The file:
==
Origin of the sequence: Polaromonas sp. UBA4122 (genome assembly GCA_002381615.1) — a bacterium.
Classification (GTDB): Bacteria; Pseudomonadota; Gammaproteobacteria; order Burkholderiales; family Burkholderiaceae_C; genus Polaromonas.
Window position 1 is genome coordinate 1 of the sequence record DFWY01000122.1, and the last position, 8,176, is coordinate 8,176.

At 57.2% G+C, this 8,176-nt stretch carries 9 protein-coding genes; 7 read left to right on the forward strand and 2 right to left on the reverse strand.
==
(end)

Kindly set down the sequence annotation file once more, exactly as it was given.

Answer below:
Origin of the sequence: Polaromonas sp. UBA4122 (genome assembly GCA_002381615.1) — a bacterium.
Classification (GTDB): Bacteria; Pseudomonadota; Gammaproteobacteria; order Burkholderiales; family Burkholderiaceae_C; genus Polaromonas.
Window position 1 is genome coordinate 1 of the sequence record DFWY01000122.1, and the last position, 8,176, is coordinate 8,176.

At 57.2% G+C, this 8,176-nt stretch carries 9 protein-coding genes; 7 read left to right on the forward strand and 2 right to left on the reverse strand.